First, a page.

The HALT Solitary Confinement Act Could Save Those From Wrongful Death in NY: The Story of Dante Taylor & His Mother’s Fight for Justice
Dante Taylor committed suicide in October 2017, but it was easily avoidable. Now, the HALT Solitary Confinement Act has been signed into law, and other people like Taylor may be saved from the inhumane and torturous conditions of isolation.
On the night of Oct. 7, 2017 at Wende Correctional Facility in Alden, New York, 22-year-old Dante Taylor took his own life. Taylor was no saint and had already served one year in the New York State Department of Corrections and Community Supervision’s (DOCCS) system. He was a convicted murderer and rapist, and he was also deeply mentally disturbed as he was a victim of abuse as a teen. That night Taylor, according to New York’s own Department of Corrections Medical Board review, was brutally beaten by guards. He had already served four months in Keeplock, a.k.a., solitary confinement, and that, and the systematic torture by officers, eventually was too much for a man who, the guards knew, had a history of attempted suicide.
Taylor’s case was hardly isolated. As of 2019, there were 2,600 people in Segregated Housing Units (SHU), another form of solitary confinement, and 1,000 held in Keeplock. Due to lack of reporting from DOCCS, numbers since 2019 are unknown or probably inaccurate according to reporting by The Correctional Association of New York. But the same report says that more than 30,000 people in New York state prisons are held for more than 15 days, for 22 to 24 hours a day, in solitary confinement.
Solitary confinement of more than 15 days was finally overturned this year, because of high percentages of suicides and lack of sanitary care for those isolated, which were enumerated in the recently passed Humane Alternatives to Long-term (HALT) Solitary Confinement Act, which was signed into law on April 1 by Gov. Andrew Cuomo. According to Assembly member Linda Rosenthal, a HALT Co-sponsor, “30% of all suicides in prison are by people housed in solitary confinement.”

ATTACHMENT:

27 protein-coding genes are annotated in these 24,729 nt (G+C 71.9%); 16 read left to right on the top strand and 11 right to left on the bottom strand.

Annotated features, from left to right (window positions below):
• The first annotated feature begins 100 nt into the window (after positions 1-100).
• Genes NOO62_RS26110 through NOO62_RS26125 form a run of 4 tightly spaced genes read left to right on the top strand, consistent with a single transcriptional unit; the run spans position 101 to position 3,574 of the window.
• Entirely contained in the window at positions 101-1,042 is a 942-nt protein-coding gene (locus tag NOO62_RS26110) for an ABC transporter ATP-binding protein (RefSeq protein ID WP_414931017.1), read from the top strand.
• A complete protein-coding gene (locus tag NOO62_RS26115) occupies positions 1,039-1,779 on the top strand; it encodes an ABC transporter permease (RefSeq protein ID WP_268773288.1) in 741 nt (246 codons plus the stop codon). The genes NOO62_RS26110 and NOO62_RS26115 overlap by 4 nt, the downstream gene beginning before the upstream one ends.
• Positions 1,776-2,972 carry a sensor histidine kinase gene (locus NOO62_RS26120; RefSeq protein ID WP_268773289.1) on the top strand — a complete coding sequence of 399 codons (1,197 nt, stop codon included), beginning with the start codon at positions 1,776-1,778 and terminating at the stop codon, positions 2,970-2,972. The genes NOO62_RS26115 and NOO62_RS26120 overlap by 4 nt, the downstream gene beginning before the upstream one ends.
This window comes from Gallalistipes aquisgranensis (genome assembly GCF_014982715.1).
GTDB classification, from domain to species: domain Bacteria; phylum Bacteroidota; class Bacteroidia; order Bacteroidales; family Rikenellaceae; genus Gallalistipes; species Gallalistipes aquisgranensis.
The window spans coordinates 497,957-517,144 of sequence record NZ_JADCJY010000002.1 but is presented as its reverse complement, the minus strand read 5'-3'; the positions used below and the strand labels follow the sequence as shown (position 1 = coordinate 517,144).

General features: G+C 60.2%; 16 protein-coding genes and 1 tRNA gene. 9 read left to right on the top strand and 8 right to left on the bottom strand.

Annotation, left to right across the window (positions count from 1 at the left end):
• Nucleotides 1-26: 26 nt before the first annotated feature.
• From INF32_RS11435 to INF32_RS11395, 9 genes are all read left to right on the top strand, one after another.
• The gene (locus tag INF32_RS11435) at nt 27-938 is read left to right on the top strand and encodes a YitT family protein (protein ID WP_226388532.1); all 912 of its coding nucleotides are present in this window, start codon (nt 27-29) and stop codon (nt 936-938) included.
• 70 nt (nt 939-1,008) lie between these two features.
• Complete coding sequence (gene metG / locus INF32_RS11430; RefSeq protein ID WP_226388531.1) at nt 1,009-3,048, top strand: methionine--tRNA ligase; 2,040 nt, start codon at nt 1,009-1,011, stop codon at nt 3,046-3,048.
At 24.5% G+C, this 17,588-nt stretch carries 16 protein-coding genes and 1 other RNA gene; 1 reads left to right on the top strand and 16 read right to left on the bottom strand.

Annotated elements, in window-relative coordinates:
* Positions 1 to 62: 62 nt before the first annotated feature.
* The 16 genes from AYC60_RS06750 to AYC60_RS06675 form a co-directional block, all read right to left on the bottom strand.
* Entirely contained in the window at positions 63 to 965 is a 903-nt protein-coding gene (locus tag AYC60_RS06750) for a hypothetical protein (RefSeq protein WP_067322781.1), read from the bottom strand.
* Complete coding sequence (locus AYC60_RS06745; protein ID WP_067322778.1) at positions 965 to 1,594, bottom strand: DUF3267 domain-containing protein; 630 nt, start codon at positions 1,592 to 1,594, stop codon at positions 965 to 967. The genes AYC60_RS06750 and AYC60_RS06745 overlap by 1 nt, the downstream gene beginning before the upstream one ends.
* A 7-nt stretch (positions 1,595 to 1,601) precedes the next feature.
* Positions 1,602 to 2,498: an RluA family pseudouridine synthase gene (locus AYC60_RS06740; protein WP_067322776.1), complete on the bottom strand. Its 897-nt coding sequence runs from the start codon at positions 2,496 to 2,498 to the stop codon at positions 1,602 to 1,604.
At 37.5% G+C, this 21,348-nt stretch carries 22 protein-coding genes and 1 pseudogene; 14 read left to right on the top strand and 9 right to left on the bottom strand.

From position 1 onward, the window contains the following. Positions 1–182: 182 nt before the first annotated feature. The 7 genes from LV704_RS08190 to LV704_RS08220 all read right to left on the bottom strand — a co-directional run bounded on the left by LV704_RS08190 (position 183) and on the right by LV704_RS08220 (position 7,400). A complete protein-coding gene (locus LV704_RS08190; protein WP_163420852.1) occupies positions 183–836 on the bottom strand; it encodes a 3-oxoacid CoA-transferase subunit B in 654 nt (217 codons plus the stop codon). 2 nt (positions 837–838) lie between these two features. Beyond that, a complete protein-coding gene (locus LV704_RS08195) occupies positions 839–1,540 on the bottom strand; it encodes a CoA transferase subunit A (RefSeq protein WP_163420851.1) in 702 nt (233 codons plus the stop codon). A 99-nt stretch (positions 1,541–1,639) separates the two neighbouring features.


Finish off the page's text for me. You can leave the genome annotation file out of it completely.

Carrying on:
Advocates and lawmakers have fought for the end of inhumane and torturous treatment of people in prison in New York state for over a decade, and the fact that it took this long, says Victor Pate, statewide organizer for the New York Campaign for Alternatives to Isolated Confinement (CAIC), an advocate and survivor of solitary confinement, is a testament to the power of a prison industrial complex and a business model that has profited from torture.
“We've been advocating for the passage of this bill since 2012,” Pate said. He explains that in 2019 there was a chance for the bill to get passed, but it was never brought to the Senate or House floors for a vote. “That only happened as a result of Gov. Cuomo, who had proposed a set of administrative regulations to challenge every confinement reform, which was totally far from what the HALT solitary confinement bill would have done and would have been able to provide, and it just did not go far enough.”
The HALT Act outlines necessary guidelines for those in segregated confinement, including a 15-day minimum solitary confinement sanction, backed by the Nelson Mandela Rules that were adopted by the United Nations in December 2015. These rules state that spending more than 15 days in solitary confinement is torture. The definition of solitary confinement was also updated, describing any cell confinement for more than 17 hours a day as solitary.
Not only does HALT defend people who have spent months, years and even decades in solitary confinement, but also implements alternative rehabilitation options, such as the creation of Residential Rehabilitation Units (RRU) and the elimination of vulnerable incarcerated people being placed in confinement, such as pregnant women, people under the age of 21 or over the age of 55, and those with disabilities.